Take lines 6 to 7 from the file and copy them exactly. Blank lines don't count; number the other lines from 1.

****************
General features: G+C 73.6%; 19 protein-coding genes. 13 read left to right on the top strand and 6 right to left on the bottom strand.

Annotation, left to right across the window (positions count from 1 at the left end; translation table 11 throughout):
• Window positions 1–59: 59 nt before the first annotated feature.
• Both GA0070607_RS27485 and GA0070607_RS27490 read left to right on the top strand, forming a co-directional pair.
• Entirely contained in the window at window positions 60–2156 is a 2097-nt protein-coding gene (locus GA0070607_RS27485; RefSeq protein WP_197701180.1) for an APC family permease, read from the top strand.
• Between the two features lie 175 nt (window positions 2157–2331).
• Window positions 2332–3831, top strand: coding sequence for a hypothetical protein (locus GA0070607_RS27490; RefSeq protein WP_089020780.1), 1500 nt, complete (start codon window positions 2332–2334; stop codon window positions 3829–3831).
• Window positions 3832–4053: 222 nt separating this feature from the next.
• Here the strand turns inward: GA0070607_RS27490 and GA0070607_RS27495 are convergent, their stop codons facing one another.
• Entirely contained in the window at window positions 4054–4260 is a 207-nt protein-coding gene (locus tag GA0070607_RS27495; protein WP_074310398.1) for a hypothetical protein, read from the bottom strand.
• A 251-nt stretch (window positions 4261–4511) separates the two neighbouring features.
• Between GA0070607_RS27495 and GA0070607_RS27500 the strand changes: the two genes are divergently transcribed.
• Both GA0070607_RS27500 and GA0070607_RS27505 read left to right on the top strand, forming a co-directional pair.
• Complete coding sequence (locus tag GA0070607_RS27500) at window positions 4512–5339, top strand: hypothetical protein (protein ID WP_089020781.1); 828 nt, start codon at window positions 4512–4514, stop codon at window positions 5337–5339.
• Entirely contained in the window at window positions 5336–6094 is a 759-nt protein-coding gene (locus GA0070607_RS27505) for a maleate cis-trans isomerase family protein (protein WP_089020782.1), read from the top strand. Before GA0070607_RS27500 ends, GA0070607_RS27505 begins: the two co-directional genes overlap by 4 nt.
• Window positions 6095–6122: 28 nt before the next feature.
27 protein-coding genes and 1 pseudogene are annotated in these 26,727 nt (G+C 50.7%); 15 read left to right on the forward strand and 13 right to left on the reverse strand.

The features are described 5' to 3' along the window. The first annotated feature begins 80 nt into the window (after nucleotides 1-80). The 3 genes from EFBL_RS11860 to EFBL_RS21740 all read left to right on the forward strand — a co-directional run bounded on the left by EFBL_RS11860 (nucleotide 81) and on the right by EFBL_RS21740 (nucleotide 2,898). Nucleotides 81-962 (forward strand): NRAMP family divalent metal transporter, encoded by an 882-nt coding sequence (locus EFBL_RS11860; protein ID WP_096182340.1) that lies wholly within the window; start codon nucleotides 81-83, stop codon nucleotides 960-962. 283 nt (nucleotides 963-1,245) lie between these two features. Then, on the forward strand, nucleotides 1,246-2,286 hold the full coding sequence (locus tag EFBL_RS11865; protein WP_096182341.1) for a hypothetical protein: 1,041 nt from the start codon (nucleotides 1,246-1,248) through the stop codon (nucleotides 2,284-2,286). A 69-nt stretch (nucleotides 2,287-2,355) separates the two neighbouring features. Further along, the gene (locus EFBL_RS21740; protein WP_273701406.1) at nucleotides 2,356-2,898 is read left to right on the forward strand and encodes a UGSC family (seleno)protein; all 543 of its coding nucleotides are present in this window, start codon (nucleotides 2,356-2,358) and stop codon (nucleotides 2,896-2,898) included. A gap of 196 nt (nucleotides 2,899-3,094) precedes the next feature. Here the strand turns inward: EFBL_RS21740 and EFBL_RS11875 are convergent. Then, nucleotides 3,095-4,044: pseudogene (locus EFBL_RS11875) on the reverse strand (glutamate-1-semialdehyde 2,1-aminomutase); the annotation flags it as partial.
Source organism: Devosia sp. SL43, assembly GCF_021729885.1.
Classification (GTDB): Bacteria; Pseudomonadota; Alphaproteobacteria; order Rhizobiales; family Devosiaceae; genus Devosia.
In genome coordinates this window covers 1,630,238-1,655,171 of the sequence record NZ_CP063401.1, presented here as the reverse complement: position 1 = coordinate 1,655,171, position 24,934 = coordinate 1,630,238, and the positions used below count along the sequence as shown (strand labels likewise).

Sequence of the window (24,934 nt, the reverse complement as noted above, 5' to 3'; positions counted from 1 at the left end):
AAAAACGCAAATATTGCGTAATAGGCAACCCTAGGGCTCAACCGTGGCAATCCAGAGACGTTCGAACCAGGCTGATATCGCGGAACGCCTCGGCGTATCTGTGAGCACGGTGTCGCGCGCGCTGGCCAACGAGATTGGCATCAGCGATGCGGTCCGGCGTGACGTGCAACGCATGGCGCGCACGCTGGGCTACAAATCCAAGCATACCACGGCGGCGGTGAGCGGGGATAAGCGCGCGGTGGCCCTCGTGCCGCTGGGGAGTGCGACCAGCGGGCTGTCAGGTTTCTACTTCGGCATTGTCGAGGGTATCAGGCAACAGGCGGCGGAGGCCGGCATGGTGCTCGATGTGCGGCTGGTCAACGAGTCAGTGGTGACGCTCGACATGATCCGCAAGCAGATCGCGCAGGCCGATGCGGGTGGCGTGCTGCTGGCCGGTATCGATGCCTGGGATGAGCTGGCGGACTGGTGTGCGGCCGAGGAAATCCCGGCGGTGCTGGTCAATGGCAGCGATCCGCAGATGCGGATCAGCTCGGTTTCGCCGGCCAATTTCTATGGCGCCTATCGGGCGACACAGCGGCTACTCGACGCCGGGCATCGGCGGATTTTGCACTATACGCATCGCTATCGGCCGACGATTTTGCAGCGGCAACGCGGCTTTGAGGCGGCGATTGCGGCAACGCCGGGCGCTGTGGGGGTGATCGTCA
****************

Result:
• Between the two features lie 175 nt (window positions 2157–2331).
• Window positions 2332–3831, top strand: coding sequence for a hypothetical protein (locus GA0070607_RS27490; RefSeq protein WP_089020780.1), 1500 nt, complete (start codon window positions 2332–2334; stop codon window positions 3829–3831).